In late 1999 the Williams Pinball manufacturing company decided stop production. Higher profits were generated from the slot machine manufacturing division. This decision may have been encouraged by (evil) market analysts stating the pinball division was dead weight. They had just launched the most advanced pinball machine ever and it was a success. Williams was making a profit but it was to little to late. The two Pin2K games made have simple software loaded on to a "Prism" card that acts as the hard drive. Prism cards were used for speed and reliability. These games are Revenge from Mars (RFM) and Star Wars Episode 1 (SWE1). The pins use a standard off the shelf motherboard. Williams used a Cyrix 5520 chipset and all systems must have this specific set. No other versions made before or after will work. The motherboard interfaces with the power driver board (operates all lights and solenoids) by a standard parallel port

I restore pinball machines but this is over my head. Is there a way to transfer the software to a standard PC or laptop and operate the pins from it?

Thank you,

If you say that it only works on one revision of a specific MOBO, the change is that they integrated some sort of copy-protection. I think your best shot would be asking Williams for more detail or maybe even the sourcecode (allthough I doubt that they'll give it)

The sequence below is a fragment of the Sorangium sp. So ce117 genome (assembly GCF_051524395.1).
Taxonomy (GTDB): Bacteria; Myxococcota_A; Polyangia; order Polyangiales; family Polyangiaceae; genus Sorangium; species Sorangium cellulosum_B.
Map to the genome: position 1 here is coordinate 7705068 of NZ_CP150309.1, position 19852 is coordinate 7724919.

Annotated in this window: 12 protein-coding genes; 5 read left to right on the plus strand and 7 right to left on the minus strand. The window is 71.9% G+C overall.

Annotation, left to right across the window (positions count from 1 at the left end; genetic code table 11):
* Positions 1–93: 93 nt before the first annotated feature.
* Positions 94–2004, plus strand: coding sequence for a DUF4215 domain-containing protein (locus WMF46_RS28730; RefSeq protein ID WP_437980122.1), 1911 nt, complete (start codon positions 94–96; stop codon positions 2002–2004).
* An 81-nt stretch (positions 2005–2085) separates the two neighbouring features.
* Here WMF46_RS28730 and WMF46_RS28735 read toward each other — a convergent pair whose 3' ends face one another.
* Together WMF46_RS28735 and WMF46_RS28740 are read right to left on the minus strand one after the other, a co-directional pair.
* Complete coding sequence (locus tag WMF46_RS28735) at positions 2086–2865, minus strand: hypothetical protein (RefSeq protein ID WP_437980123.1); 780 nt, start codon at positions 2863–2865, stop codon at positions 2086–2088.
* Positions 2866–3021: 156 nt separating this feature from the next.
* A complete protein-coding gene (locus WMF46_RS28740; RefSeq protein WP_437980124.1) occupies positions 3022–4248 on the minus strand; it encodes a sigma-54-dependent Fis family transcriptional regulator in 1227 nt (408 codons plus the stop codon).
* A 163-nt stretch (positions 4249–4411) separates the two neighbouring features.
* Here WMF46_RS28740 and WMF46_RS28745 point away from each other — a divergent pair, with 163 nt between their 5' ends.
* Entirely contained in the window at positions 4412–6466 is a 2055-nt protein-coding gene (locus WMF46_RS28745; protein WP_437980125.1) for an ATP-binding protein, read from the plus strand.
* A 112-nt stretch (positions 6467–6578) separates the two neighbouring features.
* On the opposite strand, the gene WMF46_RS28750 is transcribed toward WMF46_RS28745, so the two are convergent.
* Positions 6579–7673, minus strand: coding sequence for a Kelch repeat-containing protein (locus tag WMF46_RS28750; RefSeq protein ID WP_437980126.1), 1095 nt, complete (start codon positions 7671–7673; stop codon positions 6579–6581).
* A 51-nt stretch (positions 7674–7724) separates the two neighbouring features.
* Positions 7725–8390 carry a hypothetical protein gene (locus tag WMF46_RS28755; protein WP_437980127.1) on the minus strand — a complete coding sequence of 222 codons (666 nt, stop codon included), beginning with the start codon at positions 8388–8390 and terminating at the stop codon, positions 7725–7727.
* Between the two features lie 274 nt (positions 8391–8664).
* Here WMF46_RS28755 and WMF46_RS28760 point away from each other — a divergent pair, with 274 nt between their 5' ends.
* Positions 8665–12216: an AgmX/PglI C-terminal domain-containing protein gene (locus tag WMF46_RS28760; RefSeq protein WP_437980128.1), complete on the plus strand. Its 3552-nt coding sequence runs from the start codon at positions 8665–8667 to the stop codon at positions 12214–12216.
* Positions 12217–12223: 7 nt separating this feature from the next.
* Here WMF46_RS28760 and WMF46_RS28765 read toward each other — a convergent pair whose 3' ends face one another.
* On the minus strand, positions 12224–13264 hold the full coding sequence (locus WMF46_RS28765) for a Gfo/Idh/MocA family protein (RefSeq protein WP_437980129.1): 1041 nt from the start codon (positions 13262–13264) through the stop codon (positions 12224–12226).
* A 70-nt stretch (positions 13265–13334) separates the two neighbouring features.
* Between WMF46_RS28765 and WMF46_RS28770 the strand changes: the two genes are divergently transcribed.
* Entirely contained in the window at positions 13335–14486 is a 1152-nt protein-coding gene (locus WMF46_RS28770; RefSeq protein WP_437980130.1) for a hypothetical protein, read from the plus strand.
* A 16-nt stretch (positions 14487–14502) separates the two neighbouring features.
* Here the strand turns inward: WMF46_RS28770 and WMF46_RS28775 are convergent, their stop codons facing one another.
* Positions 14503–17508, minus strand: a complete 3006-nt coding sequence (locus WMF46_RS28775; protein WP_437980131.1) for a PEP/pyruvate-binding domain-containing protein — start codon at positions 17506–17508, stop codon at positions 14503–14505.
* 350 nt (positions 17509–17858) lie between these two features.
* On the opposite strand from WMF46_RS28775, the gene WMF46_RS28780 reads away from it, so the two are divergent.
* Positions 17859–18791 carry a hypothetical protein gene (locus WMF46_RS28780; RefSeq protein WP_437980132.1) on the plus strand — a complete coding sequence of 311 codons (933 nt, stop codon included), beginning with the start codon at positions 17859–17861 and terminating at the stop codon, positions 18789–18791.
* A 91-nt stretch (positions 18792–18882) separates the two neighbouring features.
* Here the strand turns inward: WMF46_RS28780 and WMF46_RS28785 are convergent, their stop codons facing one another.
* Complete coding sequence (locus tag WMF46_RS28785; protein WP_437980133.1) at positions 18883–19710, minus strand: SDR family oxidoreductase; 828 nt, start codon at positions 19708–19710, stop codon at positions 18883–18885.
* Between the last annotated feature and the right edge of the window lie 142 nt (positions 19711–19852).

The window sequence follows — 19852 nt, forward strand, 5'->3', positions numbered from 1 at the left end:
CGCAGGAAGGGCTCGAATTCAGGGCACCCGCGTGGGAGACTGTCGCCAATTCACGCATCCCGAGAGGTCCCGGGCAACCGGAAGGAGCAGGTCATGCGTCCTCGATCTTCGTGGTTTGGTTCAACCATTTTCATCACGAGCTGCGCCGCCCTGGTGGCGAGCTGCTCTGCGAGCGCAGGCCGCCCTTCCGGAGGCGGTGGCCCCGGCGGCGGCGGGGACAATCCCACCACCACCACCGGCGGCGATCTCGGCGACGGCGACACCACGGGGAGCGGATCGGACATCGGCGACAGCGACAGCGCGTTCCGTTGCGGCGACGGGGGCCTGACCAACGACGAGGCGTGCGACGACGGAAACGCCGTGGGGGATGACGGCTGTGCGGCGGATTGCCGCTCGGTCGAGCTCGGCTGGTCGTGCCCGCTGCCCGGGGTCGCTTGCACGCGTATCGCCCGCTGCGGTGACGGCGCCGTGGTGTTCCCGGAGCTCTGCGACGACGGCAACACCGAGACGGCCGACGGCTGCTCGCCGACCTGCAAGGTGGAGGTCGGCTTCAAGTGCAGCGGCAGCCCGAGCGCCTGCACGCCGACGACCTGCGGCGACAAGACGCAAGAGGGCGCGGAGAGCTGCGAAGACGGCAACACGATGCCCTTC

Episode 1 is controlled by an operating system called XINA. XINA is unique in it's command structure (ordinary UNIX / DOS commands do not work). A total of 99 XINA commands are available to view, alter, and execute the parameters surrounding the game.
XINA is actually an application layer on top of PC-XINU, a multithreaded operating system originally created by Douglas Comer. The legal guys at Williams felt that this was the better choice over Linux because they didn't have to share. More info is available The license was purchased by some awad ausie that is keeping a tight lid on most of the Williams products he holds the rights to. He has promised the reproduction of some of the standard parts but asks an arm and a leg. If and when he ever comes up with a "Prism card" he wants 1400 bucks for it. Enough said.

Amen Brother! Thank Gary Stern for manufacturing the only new pinball machines left in the World. Gary, I know you had your problems with Bally but maybe you could take a look at what they did with Pin2k and make it better.

There is hope with an emulator in the works by some hard core pinball enthusiasts at . The system is tagged NuCore and has been displayed at a few exclusive shows to prove it's not just hype. Running on the Linux platform and operating on a standard PC. It is also shown at YouTube. YeeHa! Thank you for your contributions and comments.